In the UK and other countries, it is common that the labour market continues to include strongly gender-segregated industries. Some are heavily male-dominated such as engineering whilst others are mainly female-dominated such as hairdressing. Another differentiation is on the number of working hours. This is true since men are overwhelmingly concentrated in full-time work, while large numbers of women work part-time and this is closely associated with their responsibilities for children and other dependants.
Under these circumstances, women remain disadvantaged compared to men. The notion points out the definition of occupational segregation, which means women are concentrated in lower skilled and lower paid jobs with less access to vocational training and education. Female employment in the UK is now at the highest rate ever, “… with women comprising 45 per cent of the workforce and just below 70 per cent of women in employment” (Kirton and Greene, 2000). The largest employment rate increase in the last decade has been among women with below five-year-old children.
In addition, Kirton and Greene also reveal that according to a study “… the vast majority of women (88 per cent) work in the service industries. [specifically, they service ranging from] clerical (where 24 per cent of women have jobs), professional/technical (22 per cent), personal/protective (16 per cent), managerial (12 per cent) and sales (12 per cent)” (2001). These factors point to greater gender diversity in the labour market than previous generations have witnessed. It indicates that organizations might need to adjust their employment strategies to recruit and retain this increasingly important labour source.
In order to minimize the negative impact of diversity, the British legal and regulative framework for diversity and equality is set out in several Acts. It means that UK organizations can be held legally liable for cases of discrimination on grounds of gender, race, and disability. 1. Sex Discrimination Act (SDA) (1975) that covers discrimination on grounds of gender, marital status and gender reassignment 2. Race Relations Act (RRA) (1976) that deals with discrimination on grounds of color, race, nationality, or ethnic or national origins 3.
Disability Discrimination Act (DDA) (1995) that cope with the issue on discrimination against people with disabilities. Disability is defined as a physical or mental impairment, which has a long-term adverse effect on the person’s ability to carry out normal day-to-day activities IV. Cultural Diversity IV. 1 Importance of Dealing with Cultural Diversity Concerning the cultural diversity, we find that many companies that have been doing business internationally for decades suddenly fail. We might raise a simple question regarding to it, “How come?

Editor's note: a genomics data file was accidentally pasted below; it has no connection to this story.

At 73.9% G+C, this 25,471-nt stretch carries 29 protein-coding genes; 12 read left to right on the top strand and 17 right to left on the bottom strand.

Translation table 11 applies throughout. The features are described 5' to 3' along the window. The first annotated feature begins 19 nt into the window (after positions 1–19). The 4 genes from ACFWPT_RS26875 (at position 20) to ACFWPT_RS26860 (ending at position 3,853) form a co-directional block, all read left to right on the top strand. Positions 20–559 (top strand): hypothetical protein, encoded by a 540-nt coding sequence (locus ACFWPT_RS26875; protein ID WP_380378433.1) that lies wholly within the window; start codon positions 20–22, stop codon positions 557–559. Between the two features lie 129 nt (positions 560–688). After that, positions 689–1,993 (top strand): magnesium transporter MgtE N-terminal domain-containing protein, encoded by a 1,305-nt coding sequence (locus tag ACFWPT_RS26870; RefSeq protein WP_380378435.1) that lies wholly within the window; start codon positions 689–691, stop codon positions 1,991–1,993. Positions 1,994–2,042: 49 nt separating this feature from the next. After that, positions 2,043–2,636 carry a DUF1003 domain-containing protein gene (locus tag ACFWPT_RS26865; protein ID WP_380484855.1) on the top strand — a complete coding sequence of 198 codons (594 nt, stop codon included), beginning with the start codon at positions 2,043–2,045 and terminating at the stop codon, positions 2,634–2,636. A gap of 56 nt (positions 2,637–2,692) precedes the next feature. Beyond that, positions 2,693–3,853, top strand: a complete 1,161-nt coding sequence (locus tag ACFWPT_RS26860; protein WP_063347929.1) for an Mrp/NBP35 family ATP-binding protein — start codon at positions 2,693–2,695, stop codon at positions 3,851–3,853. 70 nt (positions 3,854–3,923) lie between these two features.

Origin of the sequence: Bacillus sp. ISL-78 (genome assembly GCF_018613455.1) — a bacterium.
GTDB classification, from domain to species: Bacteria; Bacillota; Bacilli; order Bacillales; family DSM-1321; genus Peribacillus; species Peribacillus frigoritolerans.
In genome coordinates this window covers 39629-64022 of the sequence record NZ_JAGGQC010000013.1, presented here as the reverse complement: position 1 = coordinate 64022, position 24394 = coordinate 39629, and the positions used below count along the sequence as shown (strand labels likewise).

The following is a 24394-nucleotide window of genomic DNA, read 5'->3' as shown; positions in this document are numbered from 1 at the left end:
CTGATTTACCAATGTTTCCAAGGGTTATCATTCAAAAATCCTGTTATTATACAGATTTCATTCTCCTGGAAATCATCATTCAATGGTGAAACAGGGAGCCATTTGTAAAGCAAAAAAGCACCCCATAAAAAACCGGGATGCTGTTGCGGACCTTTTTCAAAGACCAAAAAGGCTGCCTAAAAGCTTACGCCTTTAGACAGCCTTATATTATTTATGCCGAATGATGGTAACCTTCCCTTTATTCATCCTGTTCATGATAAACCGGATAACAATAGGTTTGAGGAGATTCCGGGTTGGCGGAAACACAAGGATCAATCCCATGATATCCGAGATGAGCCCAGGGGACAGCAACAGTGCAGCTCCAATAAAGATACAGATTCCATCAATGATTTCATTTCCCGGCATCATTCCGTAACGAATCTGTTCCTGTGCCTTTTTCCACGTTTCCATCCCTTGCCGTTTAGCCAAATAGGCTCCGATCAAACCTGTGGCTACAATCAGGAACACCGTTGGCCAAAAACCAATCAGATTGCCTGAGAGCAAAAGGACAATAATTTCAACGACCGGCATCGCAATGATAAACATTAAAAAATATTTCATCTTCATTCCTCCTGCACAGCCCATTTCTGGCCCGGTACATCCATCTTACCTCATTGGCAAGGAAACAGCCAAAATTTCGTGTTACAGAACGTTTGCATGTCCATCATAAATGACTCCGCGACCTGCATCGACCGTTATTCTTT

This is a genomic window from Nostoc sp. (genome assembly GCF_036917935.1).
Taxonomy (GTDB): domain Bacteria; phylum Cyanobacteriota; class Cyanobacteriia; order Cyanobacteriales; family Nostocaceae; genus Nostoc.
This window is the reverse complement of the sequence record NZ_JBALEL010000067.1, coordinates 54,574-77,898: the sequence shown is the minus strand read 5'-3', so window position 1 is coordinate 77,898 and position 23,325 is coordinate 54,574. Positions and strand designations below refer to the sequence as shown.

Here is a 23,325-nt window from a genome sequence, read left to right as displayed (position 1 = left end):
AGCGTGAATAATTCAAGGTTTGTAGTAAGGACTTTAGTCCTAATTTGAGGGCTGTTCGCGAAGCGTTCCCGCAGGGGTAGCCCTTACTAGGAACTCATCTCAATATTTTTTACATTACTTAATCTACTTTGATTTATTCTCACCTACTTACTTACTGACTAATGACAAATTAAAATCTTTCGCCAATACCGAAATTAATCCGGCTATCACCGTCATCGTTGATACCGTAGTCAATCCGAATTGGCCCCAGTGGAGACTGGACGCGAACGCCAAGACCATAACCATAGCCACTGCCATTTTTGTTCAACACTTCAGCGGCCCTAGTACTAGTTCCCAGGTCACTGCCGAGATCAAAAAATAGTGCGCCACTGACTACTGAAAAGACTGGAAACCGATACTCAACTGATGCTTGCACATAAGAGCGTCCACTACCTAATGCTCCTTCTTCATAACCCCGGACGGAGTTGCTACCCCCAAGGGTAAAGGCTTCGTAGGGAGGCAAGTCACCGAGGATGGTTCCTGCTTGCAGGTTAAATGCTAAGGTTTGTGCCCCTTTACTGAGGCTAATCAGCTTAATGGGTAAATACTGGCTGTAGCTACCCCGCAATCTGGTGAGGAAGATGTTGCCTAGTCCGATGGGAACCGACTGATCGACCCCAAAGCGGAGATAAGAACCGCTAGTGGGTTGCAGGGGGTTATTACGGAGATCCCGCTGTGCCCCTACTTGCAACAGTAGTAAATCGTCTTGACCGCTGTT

” In contrast, there are also companies that relatively do not have extensive experience in operating in foreign countries becoming successful multinational corporations. There are several practices concerning managing cultural diversity. One of example is a MNC that decides to expand into foreign countries by sending an expatriate general manager under the auspices of local HR department manager since the local person is familiar with the host country’s HR practices. Although this practice seems attractive, however, in the end, it might cause serious problems.
A case on an Australian mining company operating Indonesia is a good example explaining this issue. Dowling, Welch & De Cieri (1989) explain that the local manager conduct common practices in Indonesian HRM by hiring his relatives rather than applicants with the required technical competence. On the other hand, the Australian’s General Manager considers this as nepotism, a negative practice in Australia according to his own value system but it turns out to be on opposite in Indonesian.
The above case shows the importance of managing cultural diversity for MNC aims at expanding into other countries. Therefore, the situation suggests that there is not single panacea when dealing with IHRM strategy. Majlergaard says that it is important for MNCs to identify quick- wins IHRM strategy and ensure that the MNCS review their HRM policies and practices regularly in order to find out whether they are up to date with market requirement or need changing or adjusting. IV. 2 Change in IHRM policy and practice and Its Influence on International Organisations.
Previous section emphasizes on the importance of managing diversity in IHRM. There is good example shown by several multinational companies when dealing with changes in IHRM policy and practices. The United Nations Conference on Trade and Development (UNCTAD) in its annual survey of foreign direct investment uses “index of transnationality”, which is an average of ratios of foreign assets to total assets; foreign sales to total sales; and foreign employment to total employment, as tools to measure the effectiveness of IHRM policy for MNCs.